While the bulk of mainstream news coverage on cyber issues has been focused on macro issues such as Russian involvement in our electoral process, there have been less noted initial signs of progress on the more traditional cyber concerns such as the protection of critical infrastructure, theft of intellectual property and securing of personal data.
The most encouraging signs can be found in the draft Executive Order on cyber that floated into the community last Friday. While much of the draft order addresses organizational and timing issues the Trump Administration is considering, the most encouraging elements of the draft can be found in the direction the Order suggests the new Administration will take when addressing the cyber threat. I’m focused on what questions will the new team be asking as they develop policy, because if you ask the wrong questions you get the wrong answers.
My reading of the draft suggests the Trump team maybe asking the right questions.
Specifically, the Order seems to suggest that the Trump team may view cyber less simply as an “IT issue” and more as system wide problem that has as many economic aspects as it does technical ones. In particular the draft order requires an analysis of private sector incentives for infrastructure development.
While the Obama Administration paid lip service to addressing the incentives for cyber security, even including it in EO 13636, in truth there was very little work done either in the Congress or Executive branch on cyber incentives. The notable exception being enactment of the CISA information sharing bill, which used liability protections to incentivize increased information sharing. I’m aware of only one hearing in either body of Congress that has even examined the issue of cyber incentives, and that hearing was a decade ago.
Yet understanding the complicated, and in many ways upside-down, nature of digital economics, and rebalancing the incentive structure for cyber security, is critical to creating a sustainably secure cyber system.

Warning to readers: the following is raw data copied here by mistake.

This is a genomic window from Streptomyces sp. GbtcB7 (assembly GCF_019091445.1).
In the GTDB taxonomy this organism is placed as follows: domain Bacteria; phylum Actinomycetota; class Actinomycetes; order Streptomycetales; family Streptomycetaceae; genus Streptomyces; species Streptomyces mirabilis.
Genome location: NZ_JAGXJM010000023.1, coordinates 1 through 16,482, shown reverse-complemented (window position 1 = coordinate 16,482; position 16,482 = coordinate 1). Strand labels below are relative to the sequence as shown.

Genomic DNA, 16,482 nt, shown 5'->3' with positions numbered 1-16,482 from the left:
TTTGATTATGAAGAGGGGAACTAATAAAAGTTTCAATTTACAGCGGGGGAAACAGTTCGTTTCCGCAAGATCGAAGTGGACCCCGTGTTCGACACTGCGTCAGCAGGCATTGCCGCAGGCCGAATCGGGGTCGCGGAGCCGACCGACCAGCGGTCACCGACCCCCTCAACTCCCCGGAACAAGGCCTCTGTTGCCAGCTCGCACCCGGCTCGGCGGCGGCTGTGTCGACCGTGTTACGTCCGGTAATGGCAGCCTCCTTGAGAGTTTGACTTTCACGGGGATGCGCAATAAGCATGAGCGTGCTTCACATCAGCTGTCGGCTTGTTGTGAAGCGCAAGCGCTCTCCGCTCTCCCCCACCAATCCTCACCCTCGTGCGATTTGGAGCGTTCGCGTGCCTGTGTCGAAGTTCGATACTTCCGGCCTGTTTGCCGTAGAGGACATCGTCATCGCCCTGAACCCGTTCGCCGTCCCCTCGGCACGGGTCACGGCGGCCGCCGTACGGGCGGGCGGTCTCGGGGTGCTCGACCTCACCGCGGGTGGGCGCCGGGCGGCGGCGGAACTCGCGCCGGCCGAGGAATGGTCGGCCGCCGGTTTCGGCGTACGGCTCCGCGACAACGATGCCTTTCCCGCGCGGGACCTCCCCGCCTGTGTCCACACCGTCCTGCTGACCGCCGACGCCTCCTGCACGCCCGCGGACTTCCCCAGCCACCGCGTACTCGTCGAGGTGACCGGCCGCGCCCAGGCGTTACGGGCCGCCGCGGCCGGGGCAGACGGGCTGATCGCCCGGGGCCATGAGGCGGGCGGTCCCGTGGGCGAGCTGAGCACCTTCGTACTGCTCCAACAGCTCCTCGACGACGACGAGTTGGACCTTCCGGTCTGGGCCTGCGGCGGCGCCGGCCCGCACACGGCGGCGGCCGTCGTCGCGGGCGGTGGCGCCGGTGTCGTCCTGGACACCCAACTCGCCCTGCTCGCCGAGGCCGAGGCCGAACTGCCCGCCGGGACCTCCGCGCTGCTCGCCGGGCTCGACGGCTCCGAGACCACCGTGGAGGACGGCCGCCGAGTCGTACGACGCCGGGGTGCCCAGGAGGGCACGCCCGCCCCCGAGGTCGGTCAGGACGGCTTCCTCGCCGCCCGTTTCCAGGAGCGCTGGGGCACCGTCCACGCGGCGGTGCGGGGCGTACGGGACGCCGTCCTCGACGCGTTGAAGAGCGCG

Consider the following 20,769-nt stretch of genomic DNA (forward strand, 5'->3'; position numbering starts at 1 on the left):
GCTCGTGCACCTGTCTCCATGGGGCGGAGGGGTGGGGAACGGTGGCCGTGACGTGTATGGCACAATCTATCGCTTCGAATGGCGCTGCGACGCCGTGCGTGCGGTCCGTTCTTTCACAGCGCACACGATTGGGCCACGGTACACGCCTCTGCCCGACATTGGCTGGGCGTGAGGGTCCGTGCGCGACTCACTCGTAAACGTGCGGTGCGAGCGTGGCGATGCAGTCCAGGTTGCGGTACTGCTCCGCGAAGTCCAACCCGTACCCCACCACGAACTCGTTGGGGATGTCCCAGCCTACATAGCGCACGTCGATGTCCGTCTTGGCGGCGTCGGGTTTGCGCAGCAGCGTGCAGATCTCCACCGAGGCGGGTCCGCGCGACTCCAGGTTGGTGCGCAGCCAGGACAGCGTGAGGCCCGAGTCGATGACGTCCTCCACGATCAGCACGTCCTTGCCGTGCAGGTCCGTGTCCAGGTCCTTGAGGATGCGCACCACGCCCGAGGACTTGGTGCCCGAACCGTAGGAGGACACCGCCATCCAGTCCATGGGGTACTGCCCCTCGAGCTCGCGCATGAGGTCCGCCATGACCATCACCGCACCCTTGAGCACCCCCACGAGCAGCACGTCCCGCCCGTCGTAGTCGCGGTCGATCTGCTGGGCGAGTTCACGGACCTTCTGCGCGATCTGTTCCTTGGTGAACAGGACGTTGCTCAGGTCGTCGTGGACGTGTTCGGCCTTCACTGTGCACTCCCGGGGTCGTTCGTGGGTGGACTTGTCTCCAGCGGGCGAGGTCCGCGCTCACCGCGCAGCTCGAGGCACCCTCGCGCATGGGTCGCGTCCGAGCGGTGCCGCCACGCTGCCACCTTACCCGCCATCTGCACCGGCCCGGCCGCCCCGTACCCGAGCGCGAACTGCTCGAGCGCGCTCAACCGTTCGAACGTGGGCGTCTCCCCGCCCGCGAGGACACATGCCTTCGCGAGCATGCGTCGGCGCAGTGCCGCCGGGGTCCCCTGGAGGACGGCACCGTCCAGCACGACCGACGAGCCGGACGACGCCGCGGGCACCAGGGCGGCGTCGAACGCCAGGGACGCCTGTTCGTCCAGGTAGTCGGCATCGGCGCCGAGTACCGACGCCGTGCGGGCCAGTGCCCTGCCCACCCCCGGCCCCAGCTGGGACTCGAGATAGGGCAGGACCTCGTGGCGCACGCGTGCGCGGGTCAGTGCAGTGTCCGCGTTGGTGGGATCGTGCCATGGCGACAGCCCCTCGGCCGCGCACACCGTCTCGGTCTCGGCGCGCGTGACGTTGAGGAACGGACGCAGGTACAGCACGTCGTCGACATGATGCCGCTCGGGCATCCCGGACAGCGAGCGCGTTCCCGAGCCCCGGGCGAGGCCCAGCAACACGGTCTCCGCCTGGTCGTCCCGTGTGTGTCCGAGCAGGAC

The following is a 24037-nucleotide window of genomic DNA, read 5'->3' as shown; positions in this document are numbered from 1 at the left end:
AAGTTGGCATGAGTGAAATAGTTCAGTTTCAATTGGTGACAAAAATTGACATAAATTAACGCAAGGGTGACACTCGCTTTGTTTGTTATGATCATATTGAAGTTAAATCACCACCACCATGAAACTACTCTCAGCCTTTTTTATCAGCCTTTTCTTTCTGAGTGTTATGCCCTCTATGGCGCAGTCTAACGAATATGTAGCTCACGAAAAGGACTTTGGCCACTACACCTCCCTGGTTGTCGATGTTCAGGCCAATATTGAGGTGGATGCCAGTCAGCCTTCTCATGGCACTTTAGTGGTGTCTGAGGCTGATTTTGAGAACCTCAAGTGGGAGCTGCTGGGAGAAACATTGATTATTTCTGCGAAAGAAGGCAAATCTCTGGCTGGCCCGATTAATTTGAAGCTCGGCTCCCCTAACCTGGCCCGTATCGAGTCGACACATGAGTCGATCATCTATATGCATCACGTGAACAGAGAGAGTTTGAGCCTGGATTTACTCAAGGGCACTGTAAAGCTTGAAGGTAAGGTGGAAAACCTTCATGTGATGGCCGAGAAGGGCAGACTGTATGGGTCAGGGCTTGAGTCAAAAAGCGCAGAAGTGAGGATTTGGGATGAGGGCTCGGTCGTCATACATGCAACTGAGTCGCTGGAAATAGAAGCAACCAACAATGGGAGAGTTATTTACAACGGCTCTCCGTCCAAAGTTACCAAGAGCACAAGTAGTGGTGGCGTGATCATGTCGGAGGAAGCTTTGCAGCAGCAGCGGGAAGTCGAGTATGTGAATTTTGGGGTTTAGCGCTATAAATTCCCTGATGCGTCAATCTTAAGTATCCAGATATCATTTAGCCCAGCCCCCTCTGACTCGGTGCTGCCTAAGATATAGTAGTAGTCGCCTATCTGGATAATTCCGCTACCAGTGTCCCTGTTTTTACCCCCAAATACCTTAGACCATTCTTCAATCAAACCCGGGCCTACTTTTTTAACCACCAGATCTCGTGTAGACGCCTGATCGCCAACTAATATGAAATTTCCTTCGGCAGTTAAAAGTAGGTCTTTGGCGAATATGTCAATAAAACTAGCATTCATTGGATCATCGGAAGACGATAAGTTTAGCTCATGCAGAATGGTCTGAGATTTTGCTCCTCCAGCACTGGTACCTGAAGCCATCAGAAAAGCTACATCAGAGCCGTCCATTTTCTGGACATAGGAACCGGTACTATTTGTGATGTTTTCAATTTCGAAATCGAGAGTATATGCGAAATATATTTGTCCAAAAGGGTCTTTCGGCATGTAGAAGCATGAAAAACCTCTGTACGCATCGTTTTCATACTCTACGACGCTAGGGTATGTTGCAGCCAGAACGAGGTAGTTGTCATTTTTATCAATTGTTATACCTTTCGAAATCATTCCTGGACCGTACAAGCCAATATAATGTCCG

ISA published an extensive treatment of this issue this past fall (see The Cybersecurity Social Contract) but the cliff-notes version of the economic balance between attackers and defenders in cyber space is the following:
On the attack side, cyber attack techniques are comparatively easy and inexpensive to access, the profits that can be generated from cyber attacks are enormous (current estimates of losses are in the hundreds of billions and heading toward the trillions), and the business plan is excellent (you can use the same techniques over an over on a world wide basis)
On the defender side we have to protect an inherently insecure system that is getting technically weaker every day due to things like IoT and mobile device explosion. Our defense techniques are almost endemically a generation behind the attacker. Its hard to show ROI for things you have prevented and we get almost no help from law enforcement –we successfully prosecute maybe 1% of cyber attackers (and by the way this is not law enforcement’s fault – they are also dealing with outdated structures and are vastly under resourced).
And that is just the cliff-notes version. Cyber security economics becomes even more complicated when we add in second order issues such as interconnection, nation-state support for criminals (and its not just the Chinese and Russians), scarcity of trained personnel, an outdated legal framework, the inadequacy of traditional risk assessment models, and – heaven help us – governmental and regulatory turf wars.
Also, it seems as many of the cyber criminals are pretty savvy business people who are wisely reinvesting their profits to build the business and innovating new techniques including finding new vulnerabilities in the core protocols the Internet is based on. They are also generally “exempt” from regulation.
So, if the Trump Administration is going to include a serious analysis of the economic incentive structures affecting cyber security as they begin to develop policy, I see that as not only progressive, it’s visionary.
Moreover, even leaving aside direct financial incentives such as tax breaks or grants, the reality is that we have multiple other creative incentive structures built into various sectors of our economy such as pharmaceuticals, aviation, environment, agriculture that potentially can be adapted to the cyber security problem. Existing government levers such as regulatory forbearance, procurement, good actor preferences, liability protections, and insurance can be applied much more creatively to the serious and growing cyber problem.